Every attorney needs clients in order to succeed in his or her profession, but exactly how you go about getting those clients can be problematic. You don’t want to run afoul of the rules that govern how you can ethically approach potential clients.
A lot of injury attorneys solicit clients by finding accident victims through police reports. Can criminal attorneys do the same by looking through arrest records to find the names and contact information of recent arrestees?
In California, at least, it’s an acceptable practice — even though not everyone may agree about whether not it’s appropriate for attorneys to send what is sometimes called “jail mail” to potential clients. It’s important, however, for attorneys who contact potential criminal defendants to remember that their communications are bound by the California Rule of Professional Conduct 1-400.
Anything designed to solicit clients needs to be clearly labeled as an advertisement. In addition, it’s important to that all your communications to potential clients be:
- Truthful, offering no more than an accurate representation of the potential penalties and fines someone might face.
- Not designed into intimidating the recipient into contacting you out of fear over the consequences of the arrest.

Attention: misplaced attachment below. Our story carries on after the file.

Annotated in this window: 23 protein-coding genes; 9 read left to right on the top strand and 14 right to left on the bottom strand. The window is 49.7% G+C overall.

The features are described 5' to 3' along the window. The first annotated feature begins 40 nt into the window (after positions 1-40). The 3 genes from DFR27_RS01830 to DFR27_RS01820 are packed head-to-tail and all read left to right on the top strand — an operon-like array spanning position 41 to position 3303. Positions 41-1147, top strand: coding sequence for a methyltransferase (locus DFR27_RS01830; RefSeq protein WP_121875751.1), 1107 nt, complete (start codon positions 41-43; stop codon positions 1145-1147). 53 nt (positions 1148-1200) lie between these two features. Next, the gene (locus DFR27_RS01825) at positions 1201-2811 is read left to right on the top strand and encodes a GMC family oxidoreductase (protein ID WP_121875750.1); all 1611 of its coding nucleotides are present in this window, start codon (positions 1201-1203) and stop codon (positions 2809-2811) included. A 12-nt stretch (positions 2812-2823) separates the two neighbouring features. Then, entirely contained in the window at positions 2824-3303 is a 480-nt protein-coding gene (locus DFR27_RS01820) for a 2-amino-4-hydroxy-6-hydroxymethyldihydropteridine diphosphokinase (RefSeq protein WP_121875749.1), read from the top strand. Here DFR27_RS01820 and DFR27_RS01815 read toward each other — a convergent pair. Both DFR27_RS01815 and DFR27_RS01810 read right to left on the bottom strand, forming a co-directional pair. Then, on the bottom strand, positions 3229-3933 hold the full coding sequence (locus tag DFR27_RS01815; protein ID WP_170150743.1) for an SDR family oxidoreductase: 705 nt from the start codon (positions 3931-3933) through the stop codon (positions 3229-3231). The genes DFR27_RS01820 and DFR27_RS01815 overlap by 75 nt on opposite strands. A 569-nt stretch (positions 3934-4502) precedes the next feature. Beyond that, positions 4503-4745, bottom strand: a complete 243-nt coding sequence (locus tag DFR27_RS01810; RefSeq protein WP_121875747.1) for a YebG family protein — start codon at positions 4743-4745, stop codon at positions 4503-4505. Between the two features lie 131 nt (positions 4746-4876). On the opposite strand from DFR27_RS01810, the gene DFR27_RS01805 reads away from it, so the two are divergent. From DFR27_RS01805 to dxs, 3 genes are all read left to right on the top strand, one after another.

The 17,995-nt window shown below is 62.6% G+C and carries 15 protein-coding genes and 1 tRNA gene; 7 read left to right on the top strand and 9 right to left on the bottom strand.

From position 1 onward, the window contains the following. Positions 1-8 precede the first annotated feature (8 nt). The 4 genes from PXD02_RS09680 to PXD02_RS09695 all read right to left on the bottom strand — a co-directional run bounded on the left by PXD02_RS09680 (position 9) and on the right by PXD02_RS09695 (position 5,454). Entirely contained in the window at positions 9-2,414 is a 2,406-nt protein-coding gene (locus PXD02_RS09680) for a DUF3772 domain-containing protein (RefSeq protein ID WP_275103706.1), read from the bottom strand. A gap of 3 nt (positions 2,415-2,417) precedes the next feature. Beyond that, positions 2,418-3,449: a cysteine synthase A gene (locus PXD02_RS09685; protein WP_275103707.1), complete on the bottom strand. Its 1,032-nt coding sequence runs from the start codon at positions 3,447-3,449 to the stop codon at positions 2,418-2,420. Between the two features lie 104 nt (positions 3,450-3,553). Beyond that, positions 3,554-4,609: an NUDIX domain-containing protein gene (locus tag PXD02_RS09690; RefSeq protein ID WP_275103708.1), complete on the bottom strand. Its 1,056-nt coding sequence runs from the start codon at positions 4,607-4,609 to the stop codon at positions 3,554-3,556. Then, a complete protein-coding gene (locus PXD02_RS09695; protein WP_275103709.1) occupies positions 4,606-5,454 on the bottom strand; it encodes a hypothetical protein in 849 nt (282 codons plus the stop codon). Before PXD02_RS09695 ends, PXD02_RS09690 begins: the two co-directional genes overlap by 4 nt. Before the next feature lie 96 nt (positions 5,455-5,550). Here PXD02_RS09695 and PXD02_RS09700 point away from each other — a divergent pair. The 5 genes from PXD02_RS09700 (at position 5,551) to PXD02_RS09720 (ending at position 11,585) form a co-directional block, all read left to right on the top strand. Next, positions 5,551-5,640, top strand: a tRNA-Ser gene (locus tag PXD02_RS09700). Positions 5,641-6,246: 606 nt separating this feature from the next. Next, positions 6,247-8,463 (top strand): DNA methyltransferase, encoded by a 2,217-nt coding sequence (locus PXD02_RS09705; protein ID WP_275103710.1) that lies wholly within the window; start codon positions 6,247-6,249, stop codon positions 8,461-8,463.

- Devoid of promises that you’ll obtain a specific outcome for any client.
There are a few other points that attorneys need to keep in mind when soliciting business from people who have been recently arrested.
First, you can’t solicit business from anyone whose physical or mental condition could be affecting their judgment. For example, soliciting business from someone who is still potentially feeling the effects of alcohol after their drunk driving arrest is forbidden. Second, while not specifically required, the State Bar has stated that disclosing how you obtained the potential client’s information would be in “keeping with the spirit of Rule 1-400.”
Charges that you’ve violated the rules designed to govern the professional conduct of attorneys in California are serious. An ethical violation can put your license to practice in danger, so make certain that your advertising efforts never lead you astray.